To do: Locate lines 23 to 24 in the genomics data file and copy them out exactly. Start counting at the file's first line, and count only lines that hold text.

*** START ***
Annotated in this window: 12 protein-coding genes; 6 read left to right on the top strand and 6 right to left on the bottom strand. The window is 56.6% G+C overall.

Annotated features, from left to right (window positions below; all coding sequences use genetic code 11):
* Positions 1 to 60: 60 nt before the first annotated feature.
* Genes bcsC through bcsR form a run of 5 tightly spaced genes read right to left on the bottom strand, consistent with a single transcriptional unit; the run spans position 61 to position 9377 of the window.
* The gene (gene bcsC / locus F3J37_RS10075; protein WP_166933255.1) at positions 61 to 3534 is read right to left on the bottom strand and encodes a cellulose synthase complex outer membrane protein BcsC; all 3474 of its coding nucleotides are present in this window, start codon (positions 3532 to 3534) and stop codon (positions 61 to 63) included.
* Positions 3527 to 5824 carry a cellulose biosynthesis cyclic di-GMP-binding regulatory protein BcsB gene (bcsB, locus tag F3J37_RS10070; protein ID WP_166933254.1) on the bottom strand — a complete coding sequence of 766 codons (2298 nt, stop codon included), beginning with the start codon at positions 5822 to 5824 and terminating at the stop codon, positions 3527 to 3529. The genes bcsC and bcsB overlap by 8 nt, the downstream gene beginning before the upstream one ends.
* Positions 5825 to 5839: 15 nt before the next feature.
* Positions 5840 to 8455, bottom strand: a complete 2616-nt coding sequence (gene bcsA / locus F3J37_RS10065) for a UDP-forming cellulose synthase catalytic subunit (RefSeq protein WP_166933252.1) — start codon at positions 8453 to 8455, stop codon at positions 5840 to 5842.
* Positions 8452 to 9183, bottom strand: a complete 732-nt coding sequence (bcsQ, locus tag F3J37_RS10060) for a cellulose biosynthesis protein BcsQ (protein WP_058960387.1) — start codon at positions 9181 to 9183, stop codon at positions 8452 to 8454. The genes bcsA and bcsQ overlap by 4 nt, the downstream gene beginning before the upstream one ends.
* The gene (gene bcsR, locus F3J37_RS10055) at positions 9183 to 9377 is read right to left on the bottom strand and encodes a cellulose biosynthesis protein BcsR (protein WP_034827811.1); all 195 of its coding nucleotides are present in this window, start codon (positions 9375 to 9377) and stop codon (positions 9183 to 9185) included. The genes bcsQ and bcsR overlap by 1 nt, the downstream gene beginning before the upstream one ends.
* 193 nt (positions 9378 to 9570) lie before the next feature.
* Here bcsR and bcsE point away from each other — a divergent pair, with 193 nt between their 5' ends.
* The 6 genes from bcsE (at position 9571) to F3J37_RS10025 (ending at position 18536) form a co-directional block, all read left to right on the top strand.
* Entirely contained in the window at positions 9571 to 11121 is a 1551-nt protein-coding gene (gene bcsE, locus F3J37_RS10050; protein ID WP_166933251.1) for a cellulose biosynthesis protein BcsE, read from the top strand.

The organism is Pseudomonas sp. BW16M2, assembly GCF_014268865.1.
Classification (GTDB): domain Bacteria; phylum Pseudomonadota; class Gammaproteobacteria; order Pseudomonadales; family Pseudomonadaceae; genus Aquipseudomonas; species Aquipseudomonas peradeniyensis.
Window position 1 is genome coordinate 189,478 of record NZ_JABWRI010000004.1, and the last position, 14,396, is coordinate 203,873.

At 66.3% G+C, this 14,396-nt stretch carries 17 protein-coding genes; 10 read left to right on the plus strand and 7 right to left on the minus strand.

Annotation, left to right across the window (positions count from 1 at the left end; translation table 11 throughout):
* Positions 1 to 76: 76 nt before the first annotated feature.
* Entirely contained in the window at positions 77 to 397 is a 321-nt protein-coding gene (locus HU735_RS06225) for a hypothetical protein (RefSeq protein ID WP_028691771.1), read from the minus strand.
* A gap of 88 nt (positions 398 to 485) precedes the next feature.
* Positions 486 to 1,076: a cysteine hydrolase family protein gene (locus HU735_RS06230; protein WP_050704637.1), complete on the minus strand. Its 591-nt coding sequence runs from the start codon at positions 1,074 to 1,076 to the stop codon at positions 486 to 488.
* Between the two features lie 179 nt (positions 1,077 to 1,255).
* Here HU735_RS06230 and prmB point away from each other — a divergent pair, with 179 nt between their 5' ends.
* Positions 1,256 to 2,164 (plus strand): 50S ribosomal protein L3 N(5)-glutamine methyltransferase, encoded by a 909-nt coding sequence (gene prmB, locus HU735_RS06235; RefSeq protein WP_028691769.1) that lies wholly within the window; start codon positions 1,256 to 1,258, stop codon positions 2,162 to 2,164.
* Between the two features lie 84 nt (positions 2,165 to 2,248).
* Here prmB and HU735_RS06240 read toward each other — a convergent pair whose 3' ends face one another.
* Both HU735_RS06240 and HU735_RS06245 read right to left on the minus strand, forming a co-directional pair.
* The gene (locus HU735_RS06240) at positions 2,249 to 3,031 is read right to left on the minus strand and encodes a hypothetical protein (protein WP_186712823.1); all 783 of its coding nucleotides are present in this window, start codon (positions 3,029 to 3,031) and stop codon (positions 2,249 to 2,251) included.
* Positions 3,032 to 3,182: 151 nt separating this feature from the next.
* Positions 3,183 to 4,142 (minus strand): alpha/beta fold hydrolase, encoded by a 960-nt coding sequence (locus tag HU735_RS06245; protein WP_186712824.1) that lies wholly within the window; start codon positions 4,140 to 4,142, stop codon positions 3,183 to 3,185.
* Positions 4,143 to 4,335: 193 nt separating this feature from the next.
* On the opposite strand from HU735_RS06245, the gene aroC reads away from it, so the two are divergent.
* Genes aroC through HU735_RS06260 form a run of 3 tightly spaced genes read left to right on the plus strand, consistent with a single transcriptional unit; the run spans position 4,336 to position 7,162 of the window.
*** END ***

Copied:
* Positions 486 to 1,076: a cysteine hydrolase family protein gene (locus HU735_RS06230; protein WP_050704637.1), complete on the minus strand. Its 591-nt coding sequence runs from the start codon at positions 1,074 to 1,076 to the stop codon at positions 486 to 488.
* Between the two features lie 179 nt (positions 1,077 to 1,255).